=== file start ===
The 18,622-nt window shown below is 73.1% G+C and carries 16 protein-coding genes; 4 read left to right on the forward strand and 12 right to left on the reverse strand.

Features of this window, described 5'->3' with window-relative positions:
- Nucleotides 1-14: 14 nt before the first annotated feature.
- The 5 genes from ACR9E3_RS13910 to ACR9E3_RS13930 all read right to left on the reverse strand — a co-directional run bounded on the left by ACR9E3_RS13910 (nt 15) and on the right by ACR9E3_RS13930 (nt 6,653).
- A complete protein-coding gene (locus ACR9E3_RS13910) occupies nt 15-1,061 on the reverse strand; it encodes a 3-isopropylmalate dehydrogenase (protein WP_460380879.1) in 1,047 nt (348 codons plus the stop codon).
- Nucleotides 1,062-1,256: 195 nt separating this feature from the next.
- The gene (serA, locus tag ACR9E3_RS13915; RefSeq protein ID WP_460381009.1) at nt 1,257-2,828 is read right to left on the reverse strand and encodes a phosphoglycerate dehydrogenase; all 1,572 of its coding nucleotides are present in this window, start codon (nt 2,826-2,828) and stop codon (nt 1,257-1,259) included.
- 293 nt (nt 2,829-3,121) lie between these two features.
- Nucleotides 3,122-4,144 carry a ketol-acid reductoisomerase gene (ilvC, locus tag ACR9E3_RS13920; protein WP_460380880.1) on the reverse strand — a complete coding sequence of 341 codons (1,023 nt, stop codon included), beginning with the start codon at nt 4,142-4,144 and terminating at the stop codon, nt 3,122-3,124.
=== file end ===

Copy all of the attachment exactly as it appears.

The 18,622-nt window shown below is 73.1% G+C and carries 16 protein-coding genes; 4 read left to right on the forward strand and 12 right to left on the reverse strand.

Features of this window, described 5'->3' with window-relative positions:
- Nucleotides 1-14: 14 nt before the first annotated feature.
- The 5 genes from ACR9E3_RS13910 to ACR9E3_RS13930 all read right to left on the reverse strand — a co-directional run bounded on the left by ACR9E3_RS13910 (nt 15) and on the right by ACR9E3_RS13930 (nt 6,653).
- A complete protein-coding gene (locus ACR9E3_RS13910) occupies nt 15-1,061 on the reverse strand; it encodes a 3-isopropylmalate dehydrogenase (protein WP_460380879.1) in 1,047 nt (348 codons plus the stop codon).
- Nucleotides 1,062-1,256: 195 nt separating this feature from the next.
- The gene (serA, locus tag ACR9E3_RS13915; RefSeq protein ID WP_460381009.1) at nt 1,257-2,828 is read right to left on the reverse strand and encodes a phosphoglycerate dehydrogenase; all 1,572 of its coding nucleotides are present in this window, start codon (nt 2,826-2,828) and stop codon (nt 1,257-1,259) included.
- 293 nt (nt 2,829-3,121) lie between these two features.
- Nucleotides 3,122-4,144 carry a ketol-acid reductoisomerase gene (ilvC, locus tag ACR9E3_RS13920; protein WP_460380880.1) on the reverse strand — a complete coding sequence of 341 codons (1,023 nt, stop codon included), beginning with the start codon at nt 4,142-4,144 and terminating at the stop codon, nt 3,122-3,124.